According to the European Court of Justice, in 2002, and according to the Sieckmann criteria, a trademark must be clear, precise, complete in itself, accessible, intelligible, durable and objective. In 2015, Chanel won a complaint against an Australian chocolate shop, this case is an example of the importance of trademark law in the luxury industry. Alison Peck, who owns a chocolate shop in Australia, sought to register one of her products as “Number 5” chocolate. The Chanel Parfums brand issued a complaint since the typography and style of the label was especially similar to that of Chanel No. 5, so they requested to change said labelling and, if possible, avoid the implementation of the number 5. Peck agreed to avoid further trouble but declared that number five did not belong to them. In his case, the figure mentioned referred to the address of his store, located at 5 Main Street. However, he had to invest in reformulating the name and branding of his chocolates. If you wonder why Chanel’s law firm deals with a small chocolate shop in Oceania, we can remember that what the brand “sells” is exclusivity, uniqueness, aspiration, and being related to a long series of “others” this appreciation could be affected. For the same reason, the Christian Louboutin brand sued the Andrea company when it tried to sell shoes with the characteristic red sole patented by Louboutin. Previously, Louboutin filed legal action against other companies alleging their exclusive right to use the colour red on the soles of their shoes, including Dr Adams, Zara, Van Haren, and Yves Saint Laurent. It is argued that Louboutin was the one who in 1992 painted the soles of sneakers with enamel in red for the first time so that this became a benchmark of fashion and style.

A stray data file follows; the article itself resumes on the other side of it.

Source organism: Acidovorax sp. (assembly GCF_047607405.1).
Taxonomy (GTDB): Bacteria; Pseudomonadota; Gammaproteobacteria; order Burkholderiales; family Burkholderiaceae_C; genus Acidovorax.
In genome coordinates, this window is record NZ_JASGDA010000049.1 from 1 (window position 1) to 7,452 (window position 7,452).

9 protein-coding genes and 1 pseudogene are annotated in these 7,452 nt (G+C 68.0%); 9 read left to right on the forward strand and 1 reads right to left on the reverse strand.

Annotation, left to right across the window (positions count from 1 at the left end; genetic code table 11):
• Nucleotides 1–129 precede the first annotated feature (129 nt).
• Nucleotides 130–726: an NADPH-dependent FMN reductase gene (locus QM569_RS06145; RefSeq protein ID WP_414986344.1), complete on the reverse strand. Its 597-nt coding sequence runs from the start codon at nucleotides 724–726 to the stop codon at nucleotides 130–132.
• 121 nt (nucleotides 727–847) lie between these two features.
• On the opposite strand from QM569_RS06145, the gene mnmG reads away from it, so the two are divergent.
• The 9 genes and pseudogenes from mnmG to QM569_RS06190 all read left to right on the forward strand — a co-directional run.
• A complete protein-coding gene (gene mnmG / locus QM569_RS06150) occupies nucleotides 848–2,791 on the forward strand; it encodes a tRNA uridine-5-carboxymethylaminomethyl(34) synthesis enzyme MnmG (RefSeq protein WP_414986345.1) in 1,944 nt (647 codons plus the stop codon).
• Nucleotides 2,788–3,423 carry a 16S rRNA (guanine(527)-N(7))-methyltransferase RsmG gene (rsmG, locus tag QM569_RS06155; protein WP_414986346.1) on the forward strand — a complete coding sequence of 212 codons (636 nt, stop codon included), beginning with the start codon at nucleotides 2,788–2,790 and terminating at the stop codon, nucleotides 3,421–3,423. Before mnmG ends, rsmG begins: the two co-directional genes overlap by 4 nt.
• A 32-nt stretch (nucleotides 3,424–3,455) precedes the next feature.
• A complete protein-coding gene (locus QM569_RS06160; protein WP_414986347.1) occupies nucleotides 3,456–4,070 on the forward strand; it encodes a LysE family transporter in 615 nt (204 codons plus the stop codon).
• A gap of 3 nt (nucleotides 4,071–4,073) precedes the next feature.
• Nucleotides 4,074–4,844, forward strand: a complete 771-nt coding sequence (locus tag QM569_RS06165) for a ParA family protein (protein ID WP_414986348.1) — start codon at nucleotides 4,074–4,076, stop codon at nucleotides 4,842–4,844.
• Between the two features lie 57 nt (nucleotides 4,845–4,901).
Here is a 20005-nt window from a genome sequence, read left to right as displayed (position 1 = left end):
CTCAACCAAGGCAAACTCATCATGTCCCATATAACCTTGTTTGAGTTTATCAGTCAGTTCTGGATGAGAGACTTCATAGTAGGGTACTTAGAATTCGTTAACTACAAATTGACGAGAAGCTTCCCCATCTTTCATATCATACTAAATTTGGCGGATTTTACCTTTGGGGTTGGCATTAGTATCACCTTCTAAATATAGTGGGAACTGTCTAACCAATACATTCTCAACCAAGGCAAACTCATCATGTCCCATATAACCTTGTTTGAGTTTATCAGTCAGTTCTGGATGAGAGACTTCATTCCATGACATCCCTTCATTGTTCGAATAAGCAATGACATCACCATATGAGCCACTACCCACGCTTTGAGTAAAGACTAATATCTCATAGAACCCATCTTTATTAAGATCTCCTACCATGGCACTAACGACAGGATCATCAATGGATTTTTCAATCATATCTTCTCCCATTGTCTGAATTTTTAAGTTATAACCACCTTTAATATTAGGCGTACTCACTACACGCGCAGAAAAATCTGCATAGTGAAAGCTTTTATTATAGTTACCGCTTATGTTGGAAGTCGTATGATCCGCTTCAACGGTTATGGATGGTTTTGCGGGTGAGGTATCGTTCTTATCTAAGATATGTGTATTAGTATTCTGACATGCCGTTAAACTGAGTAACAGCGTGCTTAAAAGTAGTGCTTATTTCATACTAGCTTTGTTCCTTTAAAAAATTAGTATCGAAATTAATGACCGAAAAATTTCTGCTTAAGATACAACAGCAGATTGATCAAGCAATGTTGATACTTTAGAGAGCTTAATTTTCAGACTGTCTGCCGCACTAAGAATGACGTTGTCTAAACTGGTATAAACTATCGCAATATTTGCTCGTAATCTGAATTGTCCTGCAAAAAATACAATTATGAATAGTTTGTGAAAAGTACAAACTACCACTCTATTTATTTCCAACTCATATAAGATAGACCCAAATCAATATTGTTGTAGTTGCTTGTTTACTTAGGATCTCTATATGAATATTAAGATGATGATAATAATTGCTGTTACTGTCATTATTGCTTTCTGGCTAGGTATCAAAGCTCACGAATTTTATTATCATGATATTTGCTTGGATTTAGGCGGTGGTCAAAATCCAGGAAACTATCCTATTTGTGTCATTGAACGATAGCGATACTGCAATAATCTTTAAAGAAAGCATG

To end this article, we will talk about what are the basic responsibilities that one acquires when owning a brand? Promote it. Maintain constant quality of production. Differentiate products and services from the competition through the use of labels, advertising, corporate image, promotional events. The owner or owners of a brand are responsible for the legal and illegal use of it. In the case of being a natural person, they acquire a personal and direct responsibility, while being the owner of a brand through a legal person protects the natural person according to the legal status of the company.
For example, in the case law in China, a case was filed in September 2005 by the holders of the trademarks Chanel, Burberry, Gucci, Louis Vuitton and Prada against the owner of the Xiushui Market – Silk Market – and against five sellers individuals who had identified themselves as trading with the plaintiffs’ brands on at least two occasions. The Court stipulated that the owner and the sellers were required to jointly pay compensation for losses, plus enforcement-related costs, totalling USD 2,500 In parallel with the civil proceedings, the Administration Beijing Municipal Department of Industry and Commerce (AIC) also started encouraging district administrations to impose fines on market owners. The first of these decisions was handed down in the Xicheng District in March 2005, followed by other judgments against other markets. A notice was sent to the main fashion markets of the city, informing sellers and owners that the sale of counterfeit items from 48 brands was prohibited. The owners reported that they had interrupted or terminated the rental contracts of hundreds of stores, in which one of the 48 protected brands were found to be sold. The Beijing mayor’s office encouraged the coalition to work with the Beijing Intellectual Property Office to coordinate the government’s efforts to address troubled markets. In summary; local and national governments are working to solve the problems of the fight against counterfeiting in the medium and long term.